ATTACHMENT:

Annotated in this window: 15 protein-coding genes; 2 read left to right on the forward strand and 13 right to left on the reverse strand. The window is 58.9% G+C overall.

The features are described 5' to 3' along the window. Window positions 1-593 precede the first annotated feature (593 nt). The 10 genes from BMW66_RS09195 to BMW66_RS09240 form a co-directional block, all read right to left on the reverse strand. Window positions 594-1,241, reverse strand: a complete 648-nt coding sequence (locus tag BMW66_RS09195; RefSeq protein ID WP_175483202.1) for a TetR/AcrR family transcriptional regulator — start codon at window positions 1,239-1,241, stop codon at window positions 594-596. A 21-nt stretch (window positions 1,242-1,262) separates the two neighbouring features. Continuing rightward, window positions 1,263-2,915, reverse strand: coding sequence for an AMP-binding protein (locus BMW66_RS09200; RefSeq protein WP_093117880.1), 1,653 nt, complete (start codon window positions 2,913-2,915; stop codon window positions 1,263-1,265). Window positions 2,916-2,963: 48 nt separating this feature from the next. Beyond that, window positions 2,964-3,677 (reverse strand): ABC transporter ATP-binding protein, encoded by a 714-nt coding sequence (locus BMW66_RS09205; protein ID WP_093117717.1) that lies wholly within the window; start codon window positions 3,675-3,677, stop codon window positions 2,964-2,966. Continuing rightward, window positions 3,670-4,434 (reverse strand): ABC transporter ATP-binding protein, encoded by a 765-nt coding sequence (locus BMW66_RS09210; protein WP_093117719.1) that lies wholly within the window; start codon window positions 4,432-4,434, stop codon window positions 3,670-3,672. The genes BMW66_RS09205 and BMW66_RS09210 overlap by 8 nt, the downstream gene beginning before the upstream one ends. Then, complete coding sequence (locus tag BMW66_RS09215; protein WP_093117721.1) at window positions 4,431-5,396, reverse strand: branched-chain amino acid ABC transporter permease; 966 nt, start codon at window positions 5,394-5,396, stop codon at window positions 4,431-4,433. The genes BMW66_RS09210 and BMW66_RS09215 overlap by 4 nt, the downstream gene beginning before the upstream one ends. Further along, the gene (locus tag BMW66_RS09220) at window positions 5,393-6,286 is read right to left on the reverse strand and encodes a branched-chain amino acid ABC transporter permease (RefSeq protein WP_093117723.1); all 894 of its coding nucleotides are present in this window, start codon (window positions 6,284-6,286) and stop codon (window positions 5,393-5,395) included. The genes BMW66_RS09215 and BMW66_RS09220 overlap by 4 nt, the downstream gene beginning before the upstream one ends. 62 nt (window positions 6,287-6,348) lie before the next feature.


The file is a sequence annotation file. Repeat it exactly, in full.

Annotated in this window: 15 protein-coding genes; 2 read left to right on the forward strand and 13 right to left on the reverse strand. The window is 58.9% G+C overall.

The features are described 5' to 3' along the window. Window positions 1-593 precede the first annotated feature (593 nt). The 10 genes from BMW66_RS09195 to BMW66_RS09240 form a co-directional block, all read right to left on the reverse strand. Window positions 594-1,241, reverse strand: a complete 648-nt coding sequence (locus tag BMW66_RS09195; RefSeq protein ID WP_175483202.1) for a TetR/AcrR family transcriptional regulator — start codon at window positions 1,239-1,241, stop codon at window positions 594-596. A 21-nt stretch (window positions 1,242-1,262) separates the two neighbouring features. Continuing rightward, window positions 1,263-2,915, reverse strand: coding sequence for an AMP-binding protein (locus BMW66_RS09200; RefSeq protein WP_093117880.1), 1,653 nt, complete (start codon window positions 2,913-2,915; stop codon window positions 1,263-1,265). Window positions 2,916-2,963: 48 nt separating this feature from the next. Beyond that, window positions 2,964-3,677 (reverse strand): ABC transporter ATP-binding protein, encoded by a 714-nt coding sequence (locus BMW66_RS09205; protein ID WP_093117717.1) that lies wholly within the window; start codon window positions 3,675-3,677, stop codon window positions 2,964-2,966. Continuing rightward, window positions 3,670-4,434 (reverse strand): ABC transporter ATP-binding protein, encoded by a 765-nt coding sequence (locus BMW66_RS09210; protein WP_093117719.1) that lies wholly within the window; start codon window positions 4,432-4,434, stop codon window positions 3,670-3,672. The genes BMW66_RS09205 and BMW66_RS09210 overlap by 8 nt, the downstream gene beginning before the upstream one ends. Then, complete coding sequence (locus tag BMW66_RS09215; protein WP_093117721.1) at window positions 4,431-5,396, reverse strand: branched-chain amino acid ABC transporter permease; 966 nt, start codon at window positions 5,394-5,396, stop codon at window positions 4,431-4,433. The genes BMW66_RS09210 and BMW66_RS09215 overlap by 4 nt, the downstream gene beginning before the upstream one ends. Further along, the gene (locus tag BMW66_RS09220) at window positions 5,393-6,286 is read right to left on the reverse strand and encodes a branched-chain amino acid ABC transporter permease (RefSeq protein WP_093117723.1); all 894 of its coding nucleotides are present in this window, start codon (window positions 6,284-6,286) and stop codon (window positions 5,393-5,395) included. The genes BMW66_RS09215 and BMW66_RS09220 overlap by 4 nt, the downstream gene beginning before the upstream one ends. 62 nt (window positions 6,287-6,348) lie before the next feature.